of The Southern Book Critics Circle
The novel’s many dramatic and traumatic events will keep the reader breathless, while the haunting, lyrical language and the fierce intelligence behind it remind us we are reading a writer and storyteller of the first order.
Publishers Weekly, * starred review
Now, Youmans, who was reared in the Carolinas and lives in Cooperstown, N. Y., hits her stride as a historical novelist with spellbinding force in only her third book. The Wolf Pit is a Civil War-era novel that remarkably withstands comparisons to such similarly oriented successes as Charles Frazier’s Cold Mountain and Howard Bahr’s The Black Flower.
Indeed, the diverse accomplishments of The Wolf Pit, especially the 19th-century cadence of its quietly rich language, hurdle this seemingly born storyteller to the forefront of promising young Southern writers.
Bob Summer, “Novel of Civil War soldier and slave transcends genre,”Orlando Sentinel 10 February 2002
The Wolf Pit is an intelligent, lovely, gracefully written novel that packs a dramatic punch. A Civil War-era tale, it resonates with atmosphere and characterization and a virtuosic diversity of male and female voices. It is an outstanding and ambitious novel that shows us a writer of surpassing talent.
William W. Starr, “A tale of Civil War magnificently told,” The State(Columbia, S. C.) 18 November 2001
Greg Langley, “More than the sum of its parts,” The Baton Rouge Advocate 6 January 2001
Marly Youmans’ third novel is a literary treasure.”
Youmans, quite a storyteller, writes in densely textured, somber prose befitting the horrors her protagonists endure.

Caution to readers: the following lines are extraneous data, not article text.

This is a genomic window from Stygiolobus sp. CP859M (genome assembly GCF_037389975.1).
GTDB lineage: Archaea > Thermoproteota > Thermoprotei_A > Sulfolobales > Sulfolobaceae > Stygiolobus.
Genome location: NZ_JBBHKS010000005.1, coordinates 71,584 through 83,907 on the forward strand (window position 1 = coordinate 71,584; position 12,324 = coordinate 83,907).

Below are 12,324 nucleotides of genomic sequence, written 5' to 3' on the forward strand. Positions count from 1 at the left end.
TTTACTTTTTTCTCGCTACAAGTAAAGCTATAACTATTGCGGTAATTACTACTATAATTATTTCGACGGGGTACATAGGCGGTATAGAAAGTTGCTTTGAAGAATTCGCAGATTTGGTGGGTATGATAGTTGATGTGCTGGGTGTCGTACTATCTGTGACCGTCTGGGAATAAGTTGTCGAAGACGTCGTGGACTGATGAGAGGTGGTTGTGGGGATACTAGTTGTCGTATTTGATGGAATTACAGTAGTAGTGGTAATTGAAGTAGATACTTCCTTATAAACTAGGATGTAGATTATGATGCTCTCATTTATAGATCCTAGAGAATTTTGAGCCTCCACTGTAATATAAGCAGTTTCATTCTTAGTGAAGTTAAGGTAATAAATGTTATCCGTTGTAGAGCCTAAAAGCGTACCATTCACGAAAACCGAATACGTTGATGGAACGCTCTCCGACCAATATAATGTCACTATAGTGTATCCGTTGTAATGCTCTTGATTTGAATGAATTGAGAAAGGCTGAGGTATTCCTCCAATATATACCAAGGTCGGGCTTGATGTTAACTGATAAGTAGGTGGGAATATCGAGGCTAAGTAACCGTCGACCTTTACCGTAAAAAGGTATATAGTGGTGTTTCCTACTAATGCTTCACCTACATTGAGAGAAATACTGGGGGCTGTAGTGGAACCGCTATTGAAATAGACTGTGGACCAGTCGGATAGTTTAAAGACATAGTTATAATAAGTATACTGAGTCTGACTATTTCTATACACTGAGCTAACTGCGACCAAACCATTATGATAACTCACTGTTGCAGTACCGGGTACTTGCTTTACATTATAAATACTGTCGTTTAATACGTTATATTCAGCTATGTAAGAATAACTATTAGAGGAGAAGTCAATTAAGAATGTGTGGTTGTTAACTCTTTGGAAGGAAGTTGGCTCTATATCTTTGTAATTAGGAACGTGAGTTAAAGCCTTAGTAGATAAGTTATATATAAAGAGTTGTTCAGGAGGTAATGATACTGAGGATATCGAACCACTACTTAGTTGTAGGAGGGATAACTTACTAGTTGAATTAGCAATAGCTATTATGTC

Deborah Kalb, The Washington Post 13 January 2002
|2001 jacket photo|
Marly Youmans’s The Wolf Pit is a brilliant, evocative, and masterful novel of the American Civil War . . . Her achievement is remarkable. Youmans deserves wide praise for her stunningly beautiful language and for telling a story of the war that tries to recover its uneven course, its penetrating loss, and the murkiness of its redemptive possibilities.
William G. Thomas III, Civil War Book Review
Pat Maynard, Historical Novel Society, The Historical Novels Review, Issue 24 May 2003
Ms. Youmans is an inspiration to every writer who must compete with himself. I had thought Catherwood unsurpassable, but Ms. Youmans has done it. Her characters are real; they live and move in the stream of Time as if they had passed only yesterday. Her lyricism breaks my heart and fills me with envy and delight. No other writer I know of can bring the past to us so musically, so truly, as Marly Youmans. --Howard Bahr
In the persons of two engaging young people, a Virginia soldier and a mulatto slave girl, The Wolf Pit confronts those twin horrors of American experience, the Civil War and slavery. Through the many dramatic events of this novel, Marly Youmans has shown herself as a writer of skill and daring. She merits comparison only with the best. --Elizabeth Spencer
There is an atmosphere, a palpable sense of time and place, about The Wolf Pit which grips the reader fervently. With her extraordinary sense of language, Marly Youmans proves herself an artist of the first order in this Civil War novel characterized by passionate action, poetic intensity, insights, and fierce intelligence. A haunting, memorable novel. --Lee Smith
Beautifully crafted and rich in historical detail, The Wolf Pit is a stunning novel, mesmerizing from beginning to end. Marly Youmans is a wonderful writer. --Jill McCorkle
The Wolf Pit is a fever dream of a book, a lamentation by a mutilated slave girl and a star-crossed Confederate soldier. Marly Youmans’s lyrical touch puts her in the first rank of contemporary American novelists. --Curtis Wilke
- Paperback rights: Harcourt / Harvest Books, 2003
- Excerpt in The Raleigh News & Observer
- Best Books of 2001, The Anniston Star